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Stanley Cup emotions runneth over for Blackhawks fans

Raul Ramirez 24 Wheatposes with Stanley Cup as Blackhawks host public viewing Millennium Park Wednesday September 18 2013. | Chandler

Raul Ramirez, 24, of Wheaton, poses with the Stanley Cup as the Blackhawks host public viewing at Millennium Park on Wednesday, September 18, 2013. | Chandler West/For Sun-Times Media

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Updated: October 20, 2013 7:32AM



What would make a 50-year-old West Chicago plumber bounce up and down nonstop like a kid on a pogo stick?

Or a retired Oak Lawn firefighter on crutches — a man who has had four back surgeries — wait in line for three hours?

An up-close and in-the-flesh encounter with the Stanley Cup, of course.

“I was born in 1962, so I missed the 1961 Championship,” explained Dann Hauber, the plumber. “We lost to Montreal in 1971. I was nine years old. I remember crying my eyes out.”

Tears welled in Hauber’s eyes again Wednesday, as he and perhaps 1,000 Blackhawks fans waited in line at Millennium Park to kiss, touch, stroke or hug the silver chalice as it sat resplendent on the Pritzker Pavilion stage.

A white-gloved Howie Borrow — the “Cup Keeper” — stood at a discreet distance, making sure fans didn’t let their emotions get the better of them during an event co-hosted by the Blackhawks and the city’s Department of Cultural Affairs and Special Events.

Borrow rushed over on one occasion, when a startled fan tried to lift the Cup and was quickly told to put it down, but otherwise, fans treated the Cup with the utmost respect.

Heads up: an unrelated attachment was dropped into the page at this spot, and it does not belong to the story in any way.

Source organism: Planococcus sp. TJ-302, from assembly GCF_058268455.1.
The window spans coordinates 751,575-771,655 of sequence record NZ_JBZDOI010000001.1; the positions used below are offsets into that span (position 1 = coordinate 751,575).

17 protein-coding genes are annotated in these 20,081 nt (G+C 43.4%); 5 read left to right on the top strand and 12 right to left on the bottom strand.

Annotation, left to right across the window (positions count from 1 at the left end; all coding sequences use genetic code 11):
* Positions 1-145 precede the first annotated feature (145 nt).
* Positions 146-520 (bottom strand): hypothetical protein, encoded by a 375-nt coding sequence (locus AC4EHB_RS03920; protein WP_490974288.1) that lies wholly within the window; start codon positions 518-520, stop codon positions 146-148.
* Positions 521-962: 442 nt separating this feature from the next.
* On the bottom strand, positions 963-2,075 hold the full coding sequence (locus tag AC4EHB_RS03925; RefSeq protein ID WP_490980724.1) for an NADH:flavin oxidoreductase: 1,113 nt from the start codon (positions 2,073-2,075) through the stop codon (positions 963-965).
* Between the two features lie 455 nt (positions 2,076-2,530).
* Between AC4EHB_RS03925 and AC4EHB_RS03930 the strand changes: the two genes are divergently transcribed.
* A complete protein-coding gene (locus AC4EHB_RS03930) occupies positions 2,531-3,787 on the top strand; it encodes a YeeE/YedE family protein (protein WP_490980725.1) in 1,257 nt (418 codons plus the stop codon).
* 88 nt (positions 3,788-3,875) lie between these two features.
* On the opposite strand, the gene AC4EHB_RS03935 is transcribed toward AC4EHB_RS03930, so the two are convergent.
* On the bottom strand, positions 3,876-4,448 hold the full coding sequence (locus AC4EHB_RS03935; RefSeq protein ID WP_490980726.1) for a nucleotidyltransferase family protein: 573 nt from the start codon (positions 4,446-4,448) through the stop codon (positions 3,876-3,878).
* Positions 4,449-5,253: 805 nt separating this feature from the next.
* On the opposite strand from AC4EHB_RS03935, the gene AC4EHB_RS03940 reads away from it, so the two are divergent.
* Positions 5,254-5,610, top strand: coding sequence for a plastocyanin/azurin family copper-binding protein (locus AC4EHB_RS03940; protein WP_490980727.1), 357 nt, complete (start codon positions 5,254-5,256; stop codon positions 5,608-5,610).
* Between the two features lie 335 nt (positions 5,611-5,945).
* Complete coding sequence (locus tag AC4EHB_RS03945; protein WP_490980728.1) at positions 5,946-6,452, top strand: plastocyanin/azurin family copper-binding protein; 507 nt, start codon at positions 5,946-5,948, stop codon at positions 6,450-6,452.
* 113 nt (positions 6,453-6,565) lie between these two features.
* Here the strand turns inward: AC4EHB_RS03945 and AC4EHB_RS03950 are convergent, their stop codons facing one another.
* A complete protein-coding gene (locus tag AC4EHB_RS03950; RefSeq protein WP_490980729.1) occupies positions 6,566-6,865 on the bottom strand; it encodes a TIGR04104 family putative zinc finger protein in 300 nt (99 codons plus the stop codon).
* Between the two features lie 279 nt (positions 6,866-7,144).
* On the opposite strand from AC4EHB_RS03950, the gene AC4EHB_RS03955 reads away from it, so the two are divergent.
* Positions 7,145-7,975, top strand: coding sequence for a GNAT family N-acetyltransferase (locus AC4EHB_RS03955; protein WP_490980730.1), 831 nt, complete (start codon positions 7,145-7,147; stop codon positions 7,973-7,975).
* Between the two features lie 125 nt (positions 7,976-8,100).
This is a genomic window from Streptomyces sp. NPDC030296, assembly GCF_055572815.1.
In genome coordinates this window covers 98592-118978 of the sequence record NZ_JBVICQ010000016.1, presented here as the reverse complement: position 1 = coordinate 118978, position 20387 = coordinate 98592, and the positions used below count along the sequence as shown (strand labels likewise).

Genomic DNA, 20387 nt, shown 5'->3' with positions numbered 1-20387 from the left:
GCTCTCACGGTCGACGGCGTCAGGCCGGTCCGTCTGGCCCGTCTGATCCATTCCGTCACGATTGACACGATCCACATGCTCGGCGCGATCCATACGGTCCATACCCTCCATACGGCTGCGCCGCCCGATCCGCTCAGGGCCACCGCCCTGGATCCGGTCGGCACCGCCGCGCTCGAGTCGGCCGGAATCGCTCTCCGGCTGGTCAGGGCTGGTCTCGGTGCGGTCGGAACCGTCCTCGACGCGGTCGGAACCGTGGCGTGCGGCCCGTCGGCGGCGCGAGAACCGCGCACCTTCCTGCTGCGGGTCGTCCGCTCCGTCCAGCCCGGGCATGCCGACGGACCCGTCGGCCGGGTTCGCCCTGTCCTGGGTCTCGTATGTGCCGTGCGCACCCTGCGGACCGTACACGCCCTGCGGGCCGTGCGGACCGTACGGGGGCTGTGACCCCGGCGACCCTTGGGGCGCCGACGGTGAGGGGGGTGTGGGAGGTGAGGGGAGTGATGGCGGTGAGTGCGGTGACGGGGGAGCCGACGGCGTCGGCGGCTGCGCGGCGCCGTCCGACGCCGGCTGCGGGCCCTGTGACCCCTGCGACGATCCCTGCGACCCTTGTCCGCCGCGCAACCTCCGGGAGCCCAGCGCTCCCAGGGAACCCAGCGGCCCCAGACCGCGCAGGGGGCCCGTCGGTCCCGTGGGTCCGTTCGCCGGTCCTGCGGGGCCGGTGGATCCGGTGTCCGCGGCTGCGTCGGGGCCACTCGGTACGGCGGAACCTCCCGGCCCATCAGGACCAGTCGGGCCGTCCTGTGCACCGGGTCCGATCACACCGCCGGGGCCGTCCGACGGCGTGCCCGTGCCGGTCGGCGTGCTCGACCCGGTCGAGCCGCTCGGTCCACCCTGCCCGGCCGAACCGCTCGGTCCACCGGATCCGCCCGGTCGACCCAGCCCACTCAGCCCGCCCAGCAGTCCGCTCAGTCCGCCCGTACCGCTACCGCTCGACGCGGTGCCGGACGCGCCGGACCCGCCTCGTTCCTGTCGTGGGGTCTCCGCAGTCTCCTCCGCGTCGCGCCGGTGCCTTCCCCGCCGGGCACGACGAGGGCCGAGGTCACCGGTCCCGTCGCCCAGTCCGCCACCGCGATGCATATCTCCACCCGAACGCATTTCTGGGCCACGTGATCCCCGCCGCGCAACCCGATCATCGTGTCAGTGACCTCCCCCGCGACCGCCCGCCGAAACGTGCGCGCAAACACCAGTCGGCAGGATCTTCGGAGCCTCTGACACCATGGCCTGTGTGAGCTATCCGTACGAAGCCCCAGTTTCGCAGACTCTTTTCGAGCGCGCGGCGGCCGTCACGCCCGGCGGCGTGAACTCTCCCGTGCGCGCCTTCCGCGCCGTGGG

“Just don’t lift it — that’s reserved for the players,” said Borrow, who is one of four keepers who monitor the Cup on its travels. “They’ve earned the right to be able to do that.”

Feeding their pets from the Cup is also reserved for players, apparently.

“I’ve seen horses eat out of it, dogs and cats,” Borrow explained. “They’re part of the families, too, right?”

Players have been known to use the Cup as a baptismal font, Borrow said.

On Wednesday, Borrow, who is on his way to Montreal with the Cup Thursday, encouraged a mother with a newborn to plop the infant inside Stanley.

“I’m shaking — that was so much fun,” said Elaine Frei, a Loop resident who brought her 9-week-old son, Harrison, to the event. Wearing a Blackhawks bib, Harrison patiently tolerated having to sit in the Cup while his auntie took pictures.

“He’s a good sport,” his mother said.

Email: sesposito@suntimes.com

Twitter: @slesposito



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